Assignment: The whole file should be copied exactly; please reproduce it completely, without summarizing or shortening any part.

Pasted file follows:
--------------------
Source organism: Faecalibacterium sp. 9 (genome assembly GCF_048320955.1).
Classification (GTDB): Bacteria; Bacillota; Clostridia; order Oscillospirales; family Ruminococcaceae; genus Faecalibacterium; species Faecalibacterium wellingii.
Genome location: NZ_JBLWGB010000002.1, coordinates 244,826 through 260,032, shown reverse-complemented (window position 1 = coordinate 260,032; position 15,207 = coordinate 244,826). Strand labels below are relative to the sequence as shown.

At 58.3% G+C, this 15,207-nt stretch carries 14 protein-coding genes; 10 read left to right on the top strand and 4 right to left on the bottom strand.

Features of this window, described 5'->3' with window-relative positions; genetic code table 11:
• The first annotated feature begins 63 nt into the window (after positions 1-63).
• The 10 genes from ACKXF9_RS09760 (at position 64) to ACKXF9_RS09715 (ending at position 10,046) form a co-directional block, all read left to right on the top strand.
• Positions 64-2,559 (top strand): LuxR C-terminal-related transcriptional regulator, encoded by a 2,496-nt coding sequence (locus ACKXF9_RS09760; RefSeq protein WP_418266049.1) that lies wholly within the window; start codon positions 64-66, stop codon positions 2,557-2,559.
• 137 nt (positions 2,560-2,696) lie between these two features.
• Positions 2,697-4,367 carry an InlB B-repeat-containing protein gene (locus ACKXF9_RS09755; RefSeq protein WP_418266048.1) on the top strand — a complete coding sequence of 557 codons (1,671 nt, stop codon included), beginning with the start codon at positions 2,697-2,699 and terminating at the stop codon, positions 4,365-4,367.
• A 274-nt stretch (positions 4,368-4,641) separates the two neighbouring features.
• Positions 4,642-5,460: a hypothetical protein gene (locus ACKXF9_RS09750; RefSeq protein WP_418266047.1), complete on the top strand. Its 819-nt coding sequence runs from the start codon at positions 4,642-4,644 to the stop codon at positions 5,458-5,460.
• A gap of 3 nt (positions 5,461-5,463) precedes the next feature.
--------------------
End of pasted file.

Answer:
Source organism: Faecalibacterium sp. 9 (genome assembly GCF_048320955.1).
Classification (GTDB): Bacteria; Bacillota; Clostridia; order Oscillospirales; family Ruminococcaceae; genus Faecalibacterium; species Faecalibacterium wellingii.
Genome location: NZ_JBLWGB010000002.1, coordinates 244,826 through 260,032, shown reverse-complemented (window position 1 = coordinate 260,032; position 15,207 = coordinate 244,826). Strand labels below are relative to the sequence as shown.

At 58.3% G+C, this 15,207-nt stretch carries 14 protein-coding genes; 10 read left to right on the top strand and 4 right to left on the bottom strand.

Features of this window, described 5'->3' with window-relative positions; genetic code table 11:
• The first annotated feature begins 63 nt into the window (after positions 1-63).
• The 10 genes from ACKXF9_RS09760 (at position 64) to ACKXF9_RS09715 (ending at position 10,046) form a co-directional block, all read left to right on the top strand.
• Positions 64-2,559 (top strand): LuxR C-terminal-related transcriptional regulator, encoded by a 2,496-nt coding sequence (locus ACKXF9_RS09760; RefSeq protein WP_418266049.1) that lies wholly within the window; start codon positions 64-66, stop codon positions 2,557-2,559.
• 137 nt (positions 2,560-2,696) lie between these two features.
• Positions 2,697-4,367 carry an InlB B-repeat-containing protein gene (locus ACKXF9_RS09755; RefSeq protein WP_418266048.1) on the top strand — a complete coding sequence of 557 codons (1,671 nt, stop codon included), beginning with the start codon at positions 2,697-2,699 and terminating at the stop codon, positions 4,365-4,367.
• A 274-nt stretch (positions 4,368-4,641) separates the two neighbouring features.
• Positions 4,642-5,460: a hypothetical protein gene (locus ACKXF9_RS09750; RefSeq protein WP_418266047.1), complete on the top strand. Its 819-nt coding sequence runs from the start codon at positions 4,642-4,644 to the stop codon at positions 5,458-5,460.
• A gap of 3 nt (positions 5,461-5,463) precedes the next feature.